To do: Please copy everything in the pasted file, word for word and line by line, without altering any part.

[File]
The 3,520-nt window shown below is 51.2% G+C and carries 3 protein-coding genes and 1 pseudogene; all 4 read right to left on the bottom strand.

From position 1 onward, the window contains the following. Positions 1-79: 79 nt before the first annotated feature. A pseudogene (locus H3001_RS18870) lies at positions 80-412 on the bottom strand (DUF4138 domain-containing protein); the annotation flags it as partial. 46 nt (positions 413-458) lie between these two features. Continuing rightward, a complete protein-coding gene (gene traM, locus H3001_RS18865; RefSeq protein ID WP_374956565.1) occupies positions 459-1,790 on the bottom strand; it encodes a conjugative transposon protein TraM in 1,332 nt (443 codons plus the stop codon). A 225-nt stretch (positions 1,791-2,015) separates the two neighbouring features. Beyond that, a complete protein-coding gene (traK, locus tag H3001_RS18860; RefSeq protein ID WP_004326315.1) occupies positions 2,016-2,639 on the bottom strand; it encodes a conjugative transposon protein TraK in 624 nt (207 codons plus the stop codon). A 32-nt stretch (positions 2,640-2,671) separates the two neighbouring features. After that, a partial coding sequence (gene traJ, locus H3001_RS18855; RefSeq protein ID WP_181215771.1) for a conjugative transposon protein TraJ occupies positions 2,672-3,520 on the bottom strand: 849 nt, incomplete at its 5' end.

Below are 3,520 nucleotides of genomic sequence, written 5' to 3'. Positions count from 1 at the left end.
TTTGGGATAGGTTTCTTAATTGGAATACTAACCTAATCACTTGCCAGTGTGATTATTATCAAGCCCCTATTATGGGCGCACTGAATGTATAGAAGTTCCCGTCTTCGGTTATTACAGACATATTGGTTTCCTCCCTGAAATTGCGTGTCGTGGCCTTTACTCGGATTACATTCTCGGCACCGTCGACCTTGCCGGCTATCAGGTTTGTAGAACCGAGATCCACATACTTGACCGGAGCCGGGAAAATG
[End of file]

The 3,520-nt window shown below is 51.2% G+C and carries 3 protein-coding genes and 1 pseudogene; all 4 read right to left on the bottom strand.

From position 1 onward, the window contains the following. Positions 1-79: 79 nt before the first annotated feature. A pseudogene (locus H3001_RS18870) lies at positions 80-412 on the bottom strand (DUF4138 domain-containing protein); the annotation flags it as partial. 46 nt (positions 413-458) lie between these two features. Continuing rightward, a complete protein-coding gene (gene traM, locus H3001_RS18865; RefSeq protein ID WP_374956565.1) occupies positions 459-1,790 on the bottom strand; it encodes a conjugative transposon protein TraM in 1,332 nt (443 codons plus the stop codon). A 225-nt stretch (positions 1,791-2,015) separates the two neighbouring features. Beyond that, a complete protein-coding gene (traK, locus tag H3001_RS18860; RefSeq protein ID WP_004326315.1) occupies positions 2,016-2,639 on the bottom strand; it encodes a conjugative transposon protein TraK in 624 nt (207 codons plus the stop codon). A 32-nt stretch (positions 2,640-2,671) separates the two neighbouring features. After that, a partial coding sequence (gene traJ, locus H3001_RS18855; RefSeq protein ID WP_181215771.1) for a conjugative transposon protein TraJ occupies positions 2,672-3,520 on the bottom strand: 849 nt, incomplete at its 5' end.

Below are 3,520 nucleotides of genomic sequence, written 5' to 3'. Positions count from 1 at the left end.
TTTGGGATAGGTTTCTTAATTGGAATACTAACCTAATCACTTGCCAGTGTGATTATTATCAAGCCCCTATTATGGGCGCACTGAATGTATAGAAGTTCCCGTCTTCGGTTATTACAGACATATTGGTTTCCTCCCTGAAATTGCGTGTCGTGGCCTTTACTCGGATTACATTCTCGGCACCGTCGACCTTGCCGGCTATCAGGTTTGTAGAACCGAGATCCACATACTTGACCGGAGCCGGGAAAATG